A propaganda video released by the Islamic State group showing the deadly ambush of US troops in Niger raised fresh questions Monday as to the nature of the mission and why the soldiers had been left so vulnerable.
The distressing video, distributed by a pro-IS news agency, includes graphic footage taken by a soldier wearing a helmet camera.
It shows the chaos of the attack, including the solider wearing the camera being shot dead, with apparent IS fighters stalking past his body.
The Defense Department ''is aware of alleged photos and IS propaganda video from the October 4, 2017 terrorist attack in Niger. The release of these materials demonstrates the depravity of the enemy we are fighting," the Pentagon said in a statement.
The nine-minute video, set to Islamic chanting, includes an image of IS leader Abu Bakr al-Baghdadi and footage of pick-up trucks rolling through a desert landscape.
One of the vehicles is flying an IS flag and other trucks are packed with what appear to be fighters.
The October 4 attack occurred as a unit of 12 American special forces soldiers and 30 Nigerien troops returned from the village of Tongo Tongo, near the border with Mali.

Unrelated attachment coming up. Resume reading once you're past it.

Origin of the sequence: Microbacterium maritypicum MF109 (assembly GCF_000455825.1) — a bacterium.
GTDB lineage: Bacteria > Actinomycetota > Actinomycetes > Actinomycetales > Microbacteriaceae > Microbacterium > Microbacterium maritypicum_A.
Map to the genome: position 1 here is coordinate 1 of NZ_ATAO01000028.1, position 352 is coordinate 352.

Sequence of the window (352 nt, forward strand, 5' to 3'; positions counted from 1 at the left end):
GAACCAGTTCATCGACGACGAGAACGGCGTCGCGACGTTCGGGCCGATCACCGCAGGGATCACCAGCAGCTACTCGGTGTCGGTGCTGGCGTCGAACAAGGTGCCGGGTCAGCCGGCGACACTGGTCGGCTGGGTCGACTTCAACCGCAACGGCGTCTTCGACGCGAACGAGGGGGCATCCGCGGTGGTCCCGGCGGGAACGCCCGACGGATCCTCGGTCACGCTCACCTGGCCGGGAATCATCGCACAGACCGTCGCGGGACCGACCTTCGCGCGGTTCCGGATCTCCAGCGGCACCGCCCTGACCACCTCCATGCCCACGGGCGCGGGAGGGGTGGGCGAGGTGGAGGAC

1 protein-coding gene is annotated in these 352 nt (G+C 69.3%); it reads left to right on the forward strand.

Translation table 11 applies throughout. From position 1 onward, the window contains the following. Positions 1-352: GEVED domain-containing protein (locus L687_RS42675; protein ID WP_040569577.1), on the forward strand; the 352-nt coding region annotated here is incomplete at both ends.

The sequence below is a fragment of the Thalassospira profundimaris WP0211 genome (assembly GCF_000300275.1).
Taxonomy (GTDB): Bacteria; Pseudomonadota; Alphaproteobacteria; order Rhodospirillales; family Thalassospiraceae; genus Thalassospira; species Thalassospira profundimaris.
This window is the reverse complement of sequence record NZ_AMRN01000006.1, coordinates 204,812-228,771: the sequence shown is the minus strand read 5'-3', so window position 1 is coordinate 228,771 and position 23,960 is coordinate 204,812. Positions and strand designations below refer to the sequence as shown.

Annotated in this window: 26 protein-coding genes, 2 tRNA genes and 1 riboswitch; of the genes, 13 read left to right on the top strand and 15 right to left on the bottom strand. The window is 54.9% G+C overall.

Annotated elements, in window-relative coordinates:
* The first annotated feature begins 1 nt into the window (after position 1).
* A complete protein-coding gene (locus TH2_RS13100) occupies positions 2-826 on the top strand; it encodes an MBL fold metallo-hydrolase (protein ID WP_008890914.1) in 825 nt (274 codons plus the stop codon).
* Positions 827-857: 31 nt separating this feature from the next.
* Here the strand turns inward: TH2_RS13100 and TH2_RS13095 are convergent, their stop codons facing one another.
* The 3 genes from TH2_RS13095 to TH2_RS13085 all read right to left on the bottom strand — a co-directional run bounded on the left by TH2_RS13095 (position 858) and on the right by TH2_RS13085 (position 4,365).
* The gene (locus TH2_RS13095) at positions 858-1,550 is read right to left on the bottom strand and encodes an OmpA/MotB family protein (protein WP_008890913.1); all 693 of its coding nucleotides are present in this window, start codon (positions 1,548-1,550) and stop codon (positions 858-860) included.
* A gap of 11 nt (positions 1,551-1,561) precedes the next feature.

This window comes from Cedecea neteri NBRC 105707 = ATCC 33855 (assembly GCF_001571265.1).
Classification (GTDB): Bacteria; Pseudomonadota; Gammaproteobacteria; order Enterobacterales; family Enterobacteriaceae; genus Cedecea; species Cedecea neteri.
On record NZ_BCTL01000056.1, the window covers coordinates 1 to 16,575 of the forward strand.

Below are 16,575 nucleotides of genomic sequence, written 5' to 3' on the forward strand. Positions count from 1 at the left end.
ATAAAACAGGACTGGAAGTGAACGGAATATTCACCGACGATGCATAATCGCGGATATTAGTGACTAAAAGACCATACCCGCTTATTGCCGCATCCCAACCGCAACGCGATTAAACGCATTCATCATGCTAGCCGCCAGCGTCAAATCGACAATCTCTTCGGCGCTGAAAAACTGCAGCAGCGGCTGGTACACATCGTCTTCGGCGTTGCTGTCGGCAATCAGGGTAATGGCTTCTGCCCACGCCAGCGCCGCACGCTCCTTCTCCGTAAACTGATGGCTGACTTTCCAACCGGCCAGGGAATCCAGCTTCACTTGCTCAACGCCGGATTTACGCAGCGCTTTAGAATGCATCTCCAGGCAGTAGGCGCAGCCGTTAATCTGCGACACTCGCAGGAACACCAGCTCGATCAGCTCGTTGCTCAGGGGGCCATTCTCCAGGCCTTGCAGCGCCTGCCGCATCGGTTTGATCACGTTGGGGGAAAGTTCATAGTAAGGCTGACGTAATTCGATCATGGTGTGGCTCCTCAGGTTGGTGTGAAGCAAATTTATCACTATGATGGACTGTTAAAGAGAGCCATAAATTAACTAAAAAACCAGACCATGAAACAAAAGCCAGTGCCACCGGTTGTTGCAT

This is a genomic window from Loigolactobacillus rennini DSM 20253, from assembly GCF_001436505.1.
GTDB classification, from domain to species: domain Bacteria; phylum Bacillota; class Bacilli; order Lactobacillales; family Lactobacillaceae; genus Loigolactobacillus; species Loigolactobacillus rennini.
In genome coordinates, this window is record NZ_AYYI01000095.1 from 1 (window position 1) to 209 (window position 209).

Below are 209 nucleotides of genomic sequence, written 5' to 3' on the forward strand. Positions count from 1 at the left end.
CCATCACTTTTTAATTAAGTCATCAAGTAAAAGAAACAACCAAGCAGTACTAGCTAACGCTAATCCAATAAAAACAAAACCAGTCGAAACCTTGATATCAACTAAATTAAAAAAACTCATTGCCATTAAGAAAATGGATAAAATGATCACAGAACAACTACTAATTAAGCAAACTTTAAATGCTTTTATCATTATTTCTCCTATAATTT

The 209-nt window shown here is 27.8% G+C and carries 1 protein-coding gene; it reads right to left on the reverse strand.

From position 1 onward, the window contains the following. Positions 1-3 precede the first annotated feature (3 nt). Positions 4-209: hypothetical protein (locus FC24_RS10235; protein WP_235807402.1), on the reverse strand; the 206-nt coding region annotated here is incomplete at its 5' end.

They were attacked by a group of some 50 IS-affiliated fighters equipped with small arms, grenades and trucks mounted with guns.
The mission was supposed to be a low-risk patrol and the soldiers were clearly ill-equipped for the scale of the attack.
Footage shows the US troops wearing only light body armor, desperately seeking cover behind an unarmored SUV while coming under heavy fire.
In a frantic bid to find some sort of concealment, the troops deployed red smoke grenades but the parched landscape of scrub and dirt provided no effective cover.
At one point in the video, a US soldier is shot and a comrade attempts to pull him to cover behind the SUV.
As their position is about overrun, they have no choice but to try to run away, but there is nowhere to hide.
Four American soldiers were killed along with at least five Nigerien troops. The body of one US soldier, Sergeant La David Johnson, was not recovered until the following day.
"Knowing that they were asked to try and complete and execute this type of mission with that type of equipment, I just could not believe it," Republican Congressman Marc Veasey told CBS news.
Questions remain about what intelligence failures may have occurred that allowed such a large attack, and why the soldiers did not get immediate back up or air support.
The Americans had been on a joint patrol with Nigerien counterparts they were training when they were ambushed by motorcycle-riding and car-driving gunmen in the Tillaberi region in the Niger's southwest.
The Pentagon is set to release the findings of an investigation into the incident in the coming days.